I’m in the “Sesame Street” inner sanctum, and it’s like pulling back the curtain on Oz.
Drawers full of Muppet eyes, yards and yards of furry, fleecy fabric and fully formed Muppets frozen in thought are on the stands. It’s Jim Henson productions workshop in Queens, N.Y., and the make-believe that’s manufactured here immediately reaquaints you with your inner child.
My 3-year-old ran into the warehouse space and asked, “Why are they not talking?”
My eyes went wide as I struggled for an answer. It took me right back to when my 7-year-old asked me if there was really a tooth fairy.
“They’re resting …” offered in one of the puppet makers, clearly accustomed to the question.
“RIGHT! They’re resting!” I said relieved.
“Oh, they’re resting.” It made perfect sense to his 3-year-old brain, which is entirely comfortable with magical thinking.
I found myself oohing and aahing over the colorful puppets and charmed by a 15-inch red monster named Elmo. But like so many extraordinary people I’ve met, master puppeteer Kevin Clash is an example of a person who took his obsession and turned it into his life’s work. Clash doesn’t just animate Elmo, there is a part of him that is Elmo — that sweet-natured, wouldn’t-hurt-a-fly part of Elmo.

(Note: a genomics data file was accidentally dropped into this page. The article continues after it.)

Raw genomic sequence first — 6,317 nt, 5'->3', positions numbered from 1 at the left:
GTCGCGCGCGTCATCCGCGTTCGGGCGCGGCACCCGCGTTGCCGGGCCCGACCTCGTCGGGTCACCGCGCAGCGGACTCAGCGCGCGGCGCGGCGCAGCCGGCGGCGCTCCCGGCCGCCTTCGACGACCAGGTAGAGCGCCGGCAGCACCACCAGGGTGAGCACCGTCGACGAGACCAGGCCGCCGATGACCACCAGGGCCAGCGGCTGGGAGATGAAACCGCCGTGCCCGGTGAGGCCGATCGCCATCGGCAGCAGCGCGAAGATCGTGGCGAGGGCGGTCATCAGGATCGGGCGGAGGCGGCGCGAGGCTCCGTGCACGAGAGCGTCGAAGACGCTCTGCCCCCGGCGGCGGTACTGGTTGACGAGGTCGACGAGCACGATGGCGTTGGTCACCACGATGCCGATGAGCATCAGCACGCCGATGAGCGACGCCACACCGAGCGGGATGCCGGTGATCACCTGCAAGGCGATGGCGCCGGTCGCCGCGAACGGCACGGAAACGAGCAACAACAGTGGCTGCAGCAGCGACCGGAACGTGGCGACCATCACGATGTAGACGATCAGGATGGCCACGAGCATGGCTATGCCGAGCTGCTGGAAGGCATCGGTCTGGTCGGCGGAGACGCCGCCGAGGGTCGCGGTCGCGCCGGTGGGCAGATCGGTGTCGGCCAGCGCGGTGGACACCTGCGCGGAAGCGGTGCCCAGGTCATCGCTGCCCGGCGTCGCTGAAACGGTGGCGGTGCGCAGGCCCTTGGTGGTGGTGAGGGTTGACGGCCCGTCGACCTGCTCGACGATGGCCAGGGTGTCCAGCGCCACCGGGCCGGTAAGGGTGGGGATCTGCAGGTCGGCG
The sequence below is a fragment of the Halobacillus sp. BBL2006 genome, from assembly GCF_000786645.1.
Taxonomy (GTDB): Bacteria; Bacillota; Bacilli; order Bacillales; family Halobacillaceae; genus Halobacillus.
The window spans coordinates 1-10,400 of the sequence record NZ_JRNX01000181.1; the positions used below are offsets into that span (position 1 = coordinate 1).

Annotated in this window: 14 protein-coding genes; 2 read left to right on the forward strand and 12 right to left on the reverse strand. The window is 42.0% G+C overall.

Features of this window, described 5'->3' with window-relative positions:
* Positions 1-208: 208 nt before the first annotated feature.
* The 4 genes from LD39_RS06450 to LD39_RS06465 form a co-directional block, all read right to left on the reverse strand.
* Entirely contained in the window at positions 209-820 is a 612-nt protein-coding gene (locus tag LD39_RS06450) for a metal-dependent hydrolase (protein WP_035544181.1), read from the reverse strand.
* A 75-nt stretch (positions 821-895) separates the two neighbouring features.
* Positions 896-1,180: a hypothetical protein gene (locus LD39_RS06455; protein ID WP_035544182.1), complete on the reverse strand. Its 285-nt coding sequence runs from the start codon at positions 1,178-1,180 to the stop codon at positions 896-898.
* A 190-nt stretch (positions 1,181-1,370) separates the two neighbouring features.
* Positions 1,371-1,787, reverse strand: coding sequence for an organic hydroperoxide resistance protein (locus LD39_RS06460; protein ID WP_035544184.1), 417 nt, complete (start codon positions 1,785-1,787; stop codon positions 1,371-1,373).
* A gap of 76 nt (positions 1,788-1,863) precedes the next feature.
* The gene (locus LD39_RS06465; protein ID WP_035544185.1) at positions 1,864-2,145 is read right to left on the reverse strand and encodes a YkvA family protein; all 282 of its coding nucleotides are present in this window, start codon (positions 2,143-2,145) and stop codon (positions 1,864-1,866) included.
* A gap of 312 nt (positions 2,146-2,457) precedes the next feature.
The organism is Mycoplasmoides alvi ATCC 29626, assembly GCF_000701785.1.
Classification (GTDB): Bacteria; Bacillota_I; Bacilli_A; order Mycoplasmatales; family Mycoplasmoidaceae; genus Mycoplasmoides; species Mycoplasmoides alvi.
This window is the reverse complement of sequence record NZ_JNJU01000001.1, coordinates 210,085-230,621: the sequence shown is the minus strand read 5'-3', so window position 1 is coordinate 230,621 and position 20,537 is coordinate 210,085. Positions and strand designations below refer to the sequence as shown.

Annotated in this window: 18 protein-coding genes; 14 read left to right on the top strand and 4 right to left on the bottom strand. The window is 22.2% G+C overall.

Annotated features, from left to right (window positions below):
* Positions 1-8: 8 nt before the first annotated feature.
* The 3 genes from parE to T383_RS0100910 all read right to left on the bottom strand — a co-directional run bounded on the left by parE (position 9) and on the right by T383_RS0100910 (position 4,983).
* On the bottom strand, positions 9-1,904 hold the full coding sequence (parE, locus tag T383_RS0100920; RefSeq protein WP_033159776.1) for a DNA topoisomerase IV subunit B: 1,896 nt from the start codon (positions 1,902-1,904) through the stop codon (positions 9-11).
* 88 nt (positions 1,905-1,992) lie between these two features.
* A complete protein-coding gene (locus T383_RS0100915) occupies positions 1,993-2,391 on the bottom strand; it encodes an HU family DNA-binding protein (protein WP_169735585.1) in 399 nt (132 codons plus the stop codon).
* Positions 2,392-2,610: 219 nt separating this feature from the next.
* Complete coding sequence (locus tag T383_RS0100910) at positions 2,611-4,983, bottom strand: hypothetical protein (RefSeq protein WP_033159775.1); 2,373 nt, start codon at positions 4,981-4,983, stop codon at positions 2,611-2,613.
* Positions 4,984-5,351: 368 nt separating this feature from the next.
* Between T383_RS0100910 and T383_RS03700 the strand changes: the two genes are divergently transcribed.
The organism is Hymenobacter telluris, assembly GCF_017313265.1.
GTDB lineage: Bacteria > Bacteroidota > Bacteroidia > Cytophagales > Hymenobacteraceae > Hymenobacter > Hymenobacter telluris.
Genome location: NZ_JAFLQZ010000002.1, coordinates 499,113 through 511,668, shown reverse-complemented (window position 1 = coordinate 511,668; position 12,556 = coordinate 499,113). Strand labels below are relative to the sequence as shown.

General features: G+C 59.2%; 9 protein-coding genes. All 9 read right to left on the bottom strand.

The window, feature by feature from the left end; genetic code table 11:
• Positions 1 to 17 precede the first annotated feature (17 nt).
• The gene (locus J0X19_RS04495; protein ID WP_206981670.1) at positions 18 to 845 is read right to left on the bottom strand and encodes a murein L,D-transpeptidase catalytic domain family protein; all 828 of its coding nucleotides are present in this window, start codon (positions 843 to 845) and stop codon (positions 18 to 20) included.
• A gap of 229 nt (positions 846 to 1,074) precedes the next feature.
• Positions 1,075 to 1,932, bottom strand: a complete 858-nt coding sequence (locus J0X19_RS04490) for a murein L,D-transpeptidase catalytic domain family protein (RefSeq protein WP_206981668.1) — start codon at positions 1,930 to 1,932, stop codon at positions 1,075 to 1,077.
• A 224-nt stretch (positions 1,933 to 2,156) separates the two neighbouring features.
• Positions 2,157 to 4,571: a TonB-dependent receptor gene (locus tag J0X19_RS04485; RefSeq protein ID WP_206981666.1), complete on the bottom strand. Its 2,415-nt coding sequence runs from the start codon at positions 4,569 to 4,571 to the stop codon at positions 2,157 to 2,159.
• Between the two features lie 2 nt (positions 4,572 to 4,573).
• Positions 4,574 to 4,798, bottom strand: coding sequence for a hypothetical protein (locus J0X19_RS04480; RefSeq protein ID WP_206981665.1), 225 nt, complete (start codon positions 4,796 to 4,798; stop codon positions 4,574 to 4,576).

The new documentary, “Being Elmo: A Puppeteer’s Journey” chronicles his humble beginnings in working-class Baltimore. He starting sewing puppets at a young age. His parents love was so unconditional that they didn’t balk at a 9-year-old kid who spent all his time playing with puppets. Mom taught him how to use a sewing machine. Dad built shelves for his collection of 80 muppets.
He described being practically suction-cupped to the TV studying “Sesame Street.” By the time he was 18, he was a puppet prodigy. The documentary is the darling of the film festival circuit, winning prize after prize, even at Sundance.
Clash was candid with me about how hard it was to balance work and family as he was traveling the globe and heading up co-productions. The irony is not lost on a man who has dedicated his life to entertaining the world’s children, that his own, now-teenage daughter sent him an email asking him to essentially pay more attention to her.
“Children can bring you right back,” he said to me with a knowing look, “and we’re the better for it”.
People around Clash told me he will stay for hours at public events to make sure that every child who came to visit Elmo gets a chance to meet and greet him. There was a kid with autism at the event we attended with ABC News cameras. Elmo connected to him in a way that even the child psychologist marveled at. Elmo has that special magic all right, and it has less to do with the fleece and the feathers on the outside, as it does with the heart the little Muppet is infused with on the inside.